The Obama administration also heavily promoted income-based repayment programs...This severed the link between the value of students’ education and how much they could borrow, providing a huge incentive for schools to raise tuition, since taxpayers would pick up more of the tab. Enrollment in these programs is one big reason that the government’s costs for student loans are exploding.Yeah, Bub....this is an political issue, for starters. That link between value and borrowing was already severed and schools don't care about repayment because they get the money upfront. Enrollment in IBR-style programs is irrelevant to the government's costs (which are dynamic projections, anyway, that change if current outlays on tuition were brought down or income to people in repayment would increase...as it often does over time) because the alternative, generally, is default, which means higher administrative costs being thrown at debts that would likely go uncollected - the funds simply aren't there. If these idiots think IBR "costs" the government any money, someone should actually report on what the default rate would look like if IBR went away.
Anyone want to report on that? Anyone?
The real frustration, of course, is that the Dickensian portraits, when they come, are only one-sided, like reading Great Expectations with half the subplots missing. Only rarely do these articles actually go after that group of antagonists, the policy-makers and the school administrators, many of whom absolutely knew what they were doing.
Because despite saddling millions of people with funny-money debts, no one wants to even suggest the f-word outside of those few truly awful for-profit colleges. It's a shame, because the real story of student debt isn't that Johnny carries $250k - it's that an American college or two had the audacity to charge Johnny $250k and he's not licensed to perform niche surgery.
Why don't the anecdote articles ever call out the schools that bilked the subject sucker? Why don't the "I gave up utilities to pay my loans" pieces not typically mention the institution partly responsible for lowering the standard of living of alumni? Why are people proud of paying off student debt like it's a race, anyway, and why are those articles newsworthy? Why, when the federal government took over loans, did it not heavily regulate the costs of attendance or the marketing of admissions materials?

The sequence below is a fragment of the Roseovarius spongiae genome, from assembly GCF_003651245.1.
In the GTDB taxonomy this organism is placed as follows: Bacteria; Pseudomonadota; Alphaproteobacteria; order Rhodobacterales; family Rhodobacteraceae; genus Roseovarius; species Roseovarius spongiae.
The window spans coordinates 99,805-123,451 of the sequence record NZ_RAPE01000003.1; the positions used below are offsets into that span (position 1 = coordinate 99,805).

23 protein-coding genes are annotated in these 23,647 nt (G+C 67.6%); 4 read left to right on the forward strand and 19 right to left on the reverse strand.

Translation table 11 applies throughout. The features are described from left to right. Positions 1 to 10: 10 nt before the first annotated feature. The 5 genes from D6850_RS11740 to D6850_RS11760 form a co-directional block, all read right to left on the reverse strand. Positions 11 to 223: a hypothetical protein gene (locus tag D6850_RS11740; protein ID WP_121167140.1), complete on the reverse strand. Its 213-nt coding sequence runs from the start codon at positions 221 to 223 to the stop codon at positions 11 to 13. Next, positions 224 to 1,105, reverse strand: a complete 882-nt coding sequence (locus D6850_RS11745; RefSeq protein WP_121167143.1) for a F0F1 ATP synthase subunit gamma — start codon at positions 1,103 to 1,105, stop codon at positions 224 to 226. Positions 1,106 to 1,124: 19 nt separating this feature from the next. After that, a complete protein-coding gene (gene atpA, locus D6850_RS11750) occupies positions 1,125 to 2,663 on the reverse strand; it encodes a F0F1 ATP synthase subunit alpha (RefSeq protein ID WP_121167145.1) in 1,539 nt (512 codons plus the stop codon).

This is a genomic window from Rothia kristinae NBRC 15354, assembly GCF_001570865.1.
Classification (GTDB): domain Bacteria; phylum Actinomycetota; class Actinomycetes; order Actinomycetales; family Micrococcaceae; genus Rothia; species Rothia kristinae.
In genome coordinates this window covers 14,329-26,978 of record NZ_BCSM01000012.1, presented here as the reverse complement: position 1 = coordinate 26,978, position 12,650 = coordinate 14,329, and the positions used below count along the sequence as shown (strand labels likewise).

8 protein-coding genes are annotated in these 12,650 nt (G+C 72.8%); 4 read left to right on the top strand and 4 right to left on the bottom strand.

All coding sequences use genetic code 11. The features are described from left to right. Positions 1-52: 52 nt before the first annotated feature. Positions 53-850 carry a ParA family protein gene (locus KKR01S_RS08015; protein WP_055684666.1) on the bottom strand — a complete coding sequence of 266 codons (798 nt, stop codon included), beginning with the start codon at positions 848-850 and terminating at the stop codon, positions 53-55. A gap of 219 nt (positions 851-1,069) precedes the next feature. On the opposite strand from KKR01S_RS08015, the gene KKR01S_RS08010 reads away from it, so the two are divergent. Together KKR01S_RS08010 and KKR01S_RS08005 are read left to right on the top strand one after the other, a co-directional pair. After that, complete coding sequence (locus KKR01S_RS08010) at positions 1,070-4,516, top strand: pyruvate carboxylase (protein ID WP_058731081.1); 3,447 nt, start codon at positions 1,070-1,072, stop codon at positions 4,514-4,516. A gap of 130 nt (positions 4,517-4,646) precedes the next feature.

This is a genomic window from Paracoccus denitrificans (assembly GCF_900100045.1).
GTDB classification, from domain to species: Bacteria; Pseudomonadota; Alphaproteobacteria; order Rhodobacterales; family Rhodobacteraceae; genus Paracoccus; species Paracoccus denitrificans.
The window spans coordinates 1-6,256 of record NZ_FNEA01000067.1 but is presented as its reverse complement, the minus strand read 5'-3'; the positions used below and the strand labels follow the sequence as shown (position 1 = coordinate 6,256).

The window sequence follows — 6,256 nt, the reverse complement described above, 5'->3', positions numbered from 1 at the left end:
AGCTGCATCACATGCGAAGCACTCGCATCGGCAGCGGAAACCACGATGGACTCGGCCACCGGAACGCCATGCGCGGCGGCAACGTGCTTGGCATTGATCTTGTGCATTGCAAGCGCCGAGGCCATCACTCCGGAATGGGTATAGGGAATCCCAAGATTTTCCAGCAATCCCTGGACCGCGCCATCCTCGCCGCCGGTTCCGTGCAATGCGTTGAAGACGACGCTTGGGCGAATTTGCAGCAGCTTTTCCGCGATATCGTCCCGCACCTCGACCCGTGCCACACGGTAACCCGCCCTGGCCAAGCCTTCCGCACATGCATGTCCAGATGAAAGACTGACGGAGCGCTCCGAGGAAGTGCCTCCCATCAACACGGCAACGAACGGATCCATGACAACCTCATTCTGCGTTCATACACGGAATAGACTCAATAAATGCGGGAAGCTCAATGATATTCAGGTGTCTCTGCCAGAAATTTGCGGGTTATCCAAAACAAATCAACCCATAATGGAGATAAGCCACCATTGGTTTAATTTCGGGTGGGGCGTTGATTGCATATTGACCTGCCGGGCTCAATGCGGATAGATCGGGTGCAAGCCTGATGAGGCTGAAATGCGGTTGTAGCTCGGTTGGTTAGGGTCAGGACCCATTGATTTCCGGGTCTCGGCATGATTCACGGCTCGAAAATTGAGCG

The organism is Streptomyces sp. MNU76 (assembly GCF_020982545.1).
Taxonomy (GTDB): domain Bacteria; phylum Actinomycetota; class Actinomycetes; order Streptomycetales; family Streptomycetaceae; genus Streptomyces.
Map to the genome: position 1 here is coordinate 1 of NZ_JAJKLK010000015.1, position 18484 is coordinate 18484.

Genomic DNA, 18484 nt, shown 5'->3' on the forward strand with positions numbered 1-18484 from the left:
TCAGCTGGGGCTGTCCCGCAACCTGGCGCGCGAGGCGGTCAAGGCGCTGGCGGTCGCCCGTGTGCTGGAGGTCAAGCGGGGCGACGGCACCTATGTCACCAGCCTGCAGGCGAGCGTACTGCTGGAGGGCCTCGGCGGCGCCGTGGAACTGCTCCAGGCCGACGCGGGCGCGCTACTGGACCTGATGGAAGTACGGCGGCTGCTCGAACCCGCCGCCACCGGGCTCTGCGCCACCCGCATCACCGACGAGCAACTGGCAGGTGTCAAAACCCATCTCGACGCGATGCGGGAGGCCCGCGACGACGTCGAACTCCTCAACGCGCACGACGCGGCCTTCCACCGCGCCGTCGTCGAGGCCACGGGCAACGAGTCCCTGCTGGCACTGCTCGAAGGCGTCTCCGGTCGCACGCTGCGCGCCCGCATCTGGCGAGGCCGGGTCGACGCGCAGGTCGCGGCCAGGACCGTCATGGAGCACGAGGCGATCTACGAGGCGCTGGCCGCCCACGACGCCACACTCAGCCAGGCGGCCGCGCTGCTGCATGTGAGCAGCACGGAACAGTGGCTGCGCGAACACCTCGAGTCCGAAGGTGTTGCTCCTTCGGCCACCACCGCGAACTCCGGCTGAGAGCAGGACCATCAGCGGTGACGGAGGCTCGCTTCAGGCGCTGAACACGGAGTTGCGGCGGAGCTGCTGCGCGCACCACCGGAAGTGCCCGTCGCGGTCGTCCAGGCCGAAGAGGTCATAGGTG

Oh, and here's one: How can Bernie call out Wall Street while proposing what is, in effect, a massive bail-out of Big Education's malfeasance and, in many cases, fraud on the federal taxpayer?
It's regrettable that Warren and Sanders go straight to these bandage-style post-hoc debt forgiveness solutions that play directly into the well-worn "personal responsibility, ddddderp!" narrative so easy for journalists and editors to exploit for hits and social interaction. They could lead in awareness regarding the root of the problem in the event "free college" doesn't pan out (and it won't).
But successful politicians also need a partner in the media and it would sure be nice if the press high and low quit leading readers down a primrose path of reinforcing the lazy readers' preconceived notions. When framed correctly, there is a lot we could agree on (like if you owe $20k and make $60k+, get bent), just as with the underlying issues of the housing crisis, but it means we need journalistic skepticism towards not only the weary debtor but the institutions that created the debt, and loud enough for the butthurt ramen-eaters to hear.
You would hope that good journalism wouldn't even be necessary to stop the nonsense and discuss real, plausible solutions that Republicans may get behind - things like qualified Ch. 13 bankruptcy or making all student loan interest tax deductible - but we live in the world we've created and damn it I think I hear "It's Raining Men" and it's kinda hot, now that I think about it.